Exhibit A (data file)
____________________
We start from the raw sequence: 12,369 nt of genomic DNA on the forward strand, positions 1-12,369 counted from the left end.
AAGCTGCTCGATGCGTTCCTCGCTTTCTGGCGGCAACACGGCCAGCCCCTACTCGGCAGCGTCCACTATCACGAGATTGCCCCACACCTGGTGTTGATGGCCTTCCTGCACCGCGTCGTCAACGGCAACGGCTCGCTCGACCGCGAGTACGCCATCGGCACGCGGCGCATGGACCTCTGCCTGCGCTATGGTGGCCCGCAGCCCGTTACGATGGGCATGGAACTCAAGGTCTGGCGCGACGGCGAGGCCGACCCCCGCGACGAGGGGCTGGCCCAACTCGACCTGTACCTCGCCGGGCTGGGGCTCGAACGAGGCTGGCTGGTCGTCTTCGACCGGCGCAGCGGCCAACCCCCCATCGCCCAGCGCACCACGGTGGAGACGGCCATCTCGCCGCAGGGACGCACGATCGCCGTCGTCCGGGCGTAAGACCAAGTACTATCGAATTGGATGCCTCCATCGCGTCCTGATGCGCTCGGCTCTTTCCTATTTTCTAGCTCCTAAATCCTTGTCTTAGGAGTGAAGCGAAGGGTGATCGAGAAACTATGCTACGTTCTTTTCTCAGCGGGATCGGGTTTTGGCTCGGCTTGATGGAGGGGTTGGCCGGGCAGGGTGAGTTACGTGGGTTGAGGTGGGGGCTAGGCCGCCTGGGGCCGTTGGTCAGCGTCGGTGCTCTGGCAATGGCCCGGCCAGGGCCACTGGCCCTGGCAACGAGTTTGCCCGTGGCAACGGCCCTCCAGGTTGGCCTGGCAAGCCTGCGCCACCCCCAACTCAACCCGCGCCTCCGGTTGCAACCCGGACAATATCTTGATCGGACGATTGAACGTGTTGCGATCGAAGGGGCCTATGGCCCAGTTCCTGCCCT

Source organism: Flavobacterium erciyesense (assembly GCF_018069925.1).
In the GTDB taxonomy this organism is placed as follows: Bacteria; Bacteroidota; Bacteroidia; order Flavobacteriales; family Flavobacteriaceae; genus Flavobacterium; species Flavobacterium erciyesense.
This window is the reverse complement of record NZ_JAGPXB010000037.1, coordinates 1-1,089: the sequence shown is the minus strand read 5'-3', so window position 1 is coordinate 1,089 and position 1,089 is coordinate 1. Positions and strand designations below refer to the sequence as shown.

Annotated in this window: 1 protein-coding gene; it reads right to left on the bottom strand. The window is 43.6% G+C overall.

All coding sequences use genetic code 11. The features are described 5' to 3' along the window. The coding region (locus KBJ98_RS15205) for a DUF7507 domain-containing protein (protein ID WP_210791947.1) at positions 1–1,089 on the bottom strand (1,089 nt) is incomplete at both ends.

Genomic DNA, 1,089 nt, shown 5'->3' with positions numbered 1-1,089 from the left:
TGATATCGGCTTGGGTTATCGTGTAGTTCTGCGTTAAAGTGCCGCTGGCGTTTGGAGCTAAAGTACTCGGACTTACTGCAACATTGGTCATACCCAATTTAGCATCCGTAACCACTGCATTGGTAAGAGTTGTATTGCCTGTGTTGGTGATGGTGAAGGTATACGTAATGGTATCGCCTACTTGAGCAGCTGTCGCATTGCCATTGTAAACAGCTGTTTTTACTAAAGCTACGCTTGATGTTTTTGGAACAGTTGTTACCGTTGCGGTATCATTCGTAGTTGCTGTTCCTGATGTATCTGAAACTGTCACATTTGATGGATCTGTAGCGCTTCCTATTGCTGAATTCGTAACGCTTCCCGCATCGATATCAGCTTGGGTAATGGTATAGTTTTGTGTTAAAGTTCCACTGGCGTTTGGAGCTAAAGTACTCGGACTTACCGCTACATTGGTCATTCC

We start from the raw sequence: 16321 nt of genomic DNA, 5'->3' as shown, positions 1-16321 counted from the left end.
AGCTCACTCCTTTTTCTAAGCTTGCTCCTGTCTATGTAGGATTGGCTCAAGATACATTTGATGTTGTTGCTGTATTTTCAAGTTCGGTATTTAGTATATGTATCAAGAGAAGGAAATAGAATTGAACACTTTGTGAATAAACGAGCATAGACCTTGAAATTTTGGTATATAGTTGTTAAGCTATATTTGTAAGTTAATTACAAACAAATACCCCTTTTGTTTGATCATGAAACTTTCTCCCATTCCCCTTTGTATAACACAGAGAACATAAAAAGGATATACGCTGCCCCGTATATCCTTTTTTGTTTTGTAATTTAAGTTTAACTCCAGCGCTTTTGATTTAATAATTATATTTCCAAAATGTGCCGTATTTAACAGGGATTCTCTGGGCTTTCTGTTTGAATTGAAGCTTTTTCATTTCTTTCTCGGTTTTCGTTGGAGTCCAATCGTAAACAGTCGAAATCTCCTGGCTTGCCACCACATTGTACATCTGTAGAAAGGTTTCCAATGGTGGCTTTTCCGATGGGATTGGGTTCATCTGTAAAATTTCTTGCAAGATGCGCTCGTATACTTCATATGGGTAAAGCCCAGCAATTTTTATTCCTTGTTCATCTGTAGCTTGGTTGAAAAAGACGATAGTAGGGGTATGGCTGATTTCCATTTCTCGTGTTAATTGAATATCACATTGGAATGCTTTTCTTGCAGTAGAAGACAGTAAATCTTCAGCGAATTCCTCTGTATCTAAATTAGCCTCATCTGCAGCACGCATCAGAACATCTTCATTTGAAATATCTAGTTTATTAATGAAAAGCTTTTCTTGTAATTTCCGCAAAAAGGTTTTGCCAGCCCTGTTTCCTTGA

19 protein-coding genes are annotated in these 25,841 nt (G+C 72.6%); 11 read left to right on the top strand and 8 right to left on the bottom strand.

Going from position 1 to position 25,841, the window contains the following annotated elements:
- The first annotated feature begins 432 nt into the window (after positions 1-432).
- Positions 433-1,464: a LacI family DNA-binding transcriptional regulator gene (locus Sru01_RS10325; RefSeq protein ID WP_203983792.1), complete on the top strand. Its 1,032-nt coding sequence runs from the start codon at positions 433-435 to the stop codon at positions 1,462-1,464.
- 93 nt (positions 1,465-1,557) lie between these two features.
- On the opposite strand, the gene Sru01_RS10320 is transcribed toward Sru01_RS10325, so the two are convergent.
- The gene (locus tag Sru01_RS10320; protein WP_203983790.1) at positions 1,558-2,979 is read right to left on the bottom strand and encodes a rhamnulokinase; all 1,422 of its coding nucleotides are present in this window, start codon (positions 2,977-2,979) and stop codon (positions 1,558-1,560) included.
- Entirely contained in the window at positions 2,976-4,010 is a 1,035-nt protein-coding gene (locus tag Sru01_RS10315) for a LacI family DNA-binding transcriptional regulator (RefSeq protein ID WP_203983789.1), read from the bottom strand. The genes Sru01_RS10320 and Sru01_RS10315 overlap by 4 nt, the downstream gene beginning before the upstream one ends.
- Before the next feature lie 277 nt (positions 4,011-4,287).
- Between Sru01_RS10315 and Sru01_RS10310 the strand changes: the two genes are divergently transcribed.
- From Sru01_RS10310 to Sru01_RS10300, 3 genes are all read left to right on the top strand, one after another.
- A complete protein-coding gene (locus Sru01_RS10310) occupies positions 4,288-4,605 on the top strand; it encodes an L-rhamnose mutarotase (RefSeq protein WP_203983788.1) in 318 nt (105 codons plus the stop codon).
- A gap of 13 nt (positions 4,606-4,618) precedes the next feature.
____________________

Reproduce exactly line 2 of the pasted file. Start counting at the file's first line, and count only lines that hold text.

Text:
AAGCTGCTCGATGCGTTCCTCGCTTTCTGGCGGCAACACGGCCAGCCCCTACTCGGCAGCGTCCACTATCACGAGATTGCCCCACACCTGGTGTTGATGGCCTTCCTGCACCGCGTCGTCAACGGCAACGGCTCGCTCGACCGCGAGTACGCCATCGGCACGCGGCGCATGGACCTCTGCCTGCGCTATGGTGGCCCGCAGCCCGTTACGATGGGCATGGAACTCAAGGTCTGGCGCGACGGCGAGGCCGACCCCCGCGACGAGGGGCTGGCCCAACTCGACCTGTACCTCGCCGGGCTGGGGCTCGAACGAGGCTGGCTGGTCGTCTTCGACCGGCGCAGCGGCCAACCCCCCATCGCCCAGCGCACCACGGTGGAGACGGCCATCTCGCCGCAGGGACGCACGATCGCCGTCGTCCGGGCGTAAGACCAAGTACTATCGAATTGGATGCCTCCATCGCGTCCTGATGCGCTCGGCTCTTTCCTATTTTCTAGCTCCTAAATCCTTGTCTTAGGAGTGAAGCGAAGGGTGATCGAGAAACTATGCTACGTTCTTTTCTCAGCGGGATCGGGTTTTGGCTCGGCTTGATGGAGGGGTTGGCCGGGCAGGGTGAGTTACGTGGGTTGAGGTGGGGGCTAGGCCGCCTGGGGCCGTTGGTCAGCGTCGGTGCTCTGGCAATGGCCCGGCCAGGGCCACTGGCCCTGGCAACGAGTTTGCCCGTGGCAACGGCCCTCCAGGTTGGCCTGGCAAGCCTGCGCCACCCCCAACTCAACCCGCGCCTCCGGTTGCAACCCGGACAATATCTTGATCGGACGATTGAACGTGTTGCGATCGAAGGGGCCTATGGCCCAGTTCCTGCCCT